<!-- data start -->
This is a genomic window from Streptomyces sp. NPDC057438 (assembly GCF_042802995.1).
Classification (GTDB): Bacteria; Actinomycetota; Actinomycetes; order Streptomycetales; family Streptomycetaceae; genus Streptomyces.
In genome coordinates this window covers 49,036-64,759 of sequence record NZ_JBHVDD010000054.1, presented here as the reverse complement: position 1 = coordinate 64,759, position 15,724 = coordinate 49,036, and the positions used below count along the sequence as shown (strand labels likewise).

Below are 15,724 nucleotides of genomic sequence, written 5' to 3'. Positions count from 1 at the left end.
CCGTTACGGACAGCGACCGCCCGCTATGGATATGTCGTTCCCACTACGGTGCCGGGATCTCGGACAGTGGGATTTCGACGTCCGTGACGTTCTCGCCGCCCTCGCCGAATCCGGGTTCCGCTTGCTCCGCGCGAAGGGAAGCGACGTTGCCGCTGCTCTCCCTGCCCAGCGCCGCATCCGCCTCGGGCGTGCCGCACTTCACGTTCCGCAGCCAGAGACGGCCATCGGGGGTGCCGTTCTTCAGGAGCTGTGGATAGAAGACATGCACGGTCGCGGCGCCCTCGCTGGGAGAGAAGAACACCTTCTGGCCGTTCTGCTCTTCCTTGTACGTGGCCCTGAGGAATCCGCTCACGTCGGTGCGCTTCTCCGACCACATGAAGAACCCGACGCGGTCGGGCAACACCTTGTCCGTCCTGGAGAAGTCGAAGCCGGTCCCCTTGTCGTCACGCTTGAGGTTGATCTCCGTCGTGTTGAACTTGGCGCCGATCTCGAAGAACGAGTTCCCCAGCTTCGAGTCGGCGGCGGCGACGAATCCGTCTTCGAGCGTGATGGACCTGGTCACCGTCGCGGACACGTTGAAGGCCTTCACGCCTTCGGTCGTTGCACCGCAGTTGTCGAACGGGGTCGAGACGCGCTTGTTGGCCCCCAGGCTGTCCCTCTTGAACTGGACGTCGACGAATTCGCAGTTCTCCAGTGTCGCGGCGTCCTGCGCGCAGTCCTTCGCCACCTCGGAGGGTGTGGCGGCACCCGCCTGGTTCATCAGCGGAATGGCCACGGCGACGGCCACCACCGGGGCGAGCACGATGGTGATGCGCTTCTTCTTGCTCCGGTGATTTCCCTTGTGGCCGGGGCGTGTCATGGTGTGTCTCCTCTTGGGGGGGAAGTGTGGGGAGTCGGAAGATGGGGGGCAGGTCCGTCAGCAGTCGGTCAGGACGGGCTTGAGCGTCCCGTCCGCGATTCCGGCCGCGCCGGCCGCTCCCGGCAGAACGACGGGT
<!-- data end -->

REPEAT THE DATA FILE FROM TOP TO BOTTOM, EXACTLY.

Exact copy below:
This is a genomic window from Streptomyces sp. NPDC057438 (assembly GCF_042802995.1).
Classification (GTDB): Bacteria; Actinomycetota; Actinomycetes; order Streptomycetales; family Streptomycetaceae; genus Streptomyces.
In genome coordinates this window covers 49,036-64,759 of sequence record NZ_JBHVDD010000054.1, presented here as the reverse complement: position 1 = coordinate 64,759, position 15,724 = coordinate 49,036, and the positions used below count along the sequence as shown (strand labels likewise).

Below are 15,724 nucleotides of genomic sequence, written 5' to 3'. Positions count from 1 at the left end.
CCGTTACGGACAGCGACCGCCCGCTATGGATATGTCGTTCCCACTACGGTGCCGGGATCTCGGACAGTGGGATTTCGACGTCCGTGACGTTCTCGCCGCCCTCGCCGAATCCGGGTTCCGCTTGCTCCGCGCGAAGGGAAGCGACGTTGCCGCTGCTCTCCCTGCCCAGCGCCGCATCCGCCTCGGGCGTGCCGCACTTCACGTTCCGCAGCCAGAGACGGCCATCGGGGGTGCCGTTCTTCAGGAGCTGTGGATAGAAGACATGCACGGTCGCGGCGCCCTCGCTGGGAGAGAAGAACACCTTCTGGCCGTTCTGCTCTTCCTTGTACGTGGCCCTGAGGAATCCGCTCACGTCGGTGCGCTTCTCCGACCACATGAAGAACCCGACGCGGTCGGGCAACACCTTGTCCGTCCTGGAGAAGTCGAAGCCGGTCCCCTTGTCGTCACGCTTGAGGTTGATCTCCGTCGTGTTGAACTTGGCGCCGATCTCGAAGAACGAGTTCCCCAGCTTCGAGTCGGCGGCGGCGACGAATCCGTCTTCGAGCGTGATGGACCTGGTCACCGTCGCGGACACGTTGAAGGCCTTCACGCCTTCGGTCGTTGCACCGCAGTTGTCGAACGGGGTCGAGACGCGCTTGTTGGCCCCCAGGCTGTCCCTCTTGAACTGGACGTCGACGAATTCGCAGTTCTCCAGTGTCGCGGCGTCCTGCGCGCAGTCCTTCGCCACCTCGGAGGGTGTGGCGGCACCCGCCTGGTTCATCAGCGGAATGGCCACGGCGACGGCCACCACCGGGGCGAGCACGATGGTGATGCGCTTCTTCTTGCTCCGGTGATTTCCCTTGTGGCCGGGGCGTGTCATGGTGTGTCTCCTCTTGGGGGGGAAGTGTGGGGAGTCGGAAGATGGGGGGCAGGTCCGTCAGCAGTCGGTCAGGACGGGCTTGAGCGTCCCGTCCGCGATTCCGGCCGCGCCGGCCGCTCCCGGCAGAACGACGGGT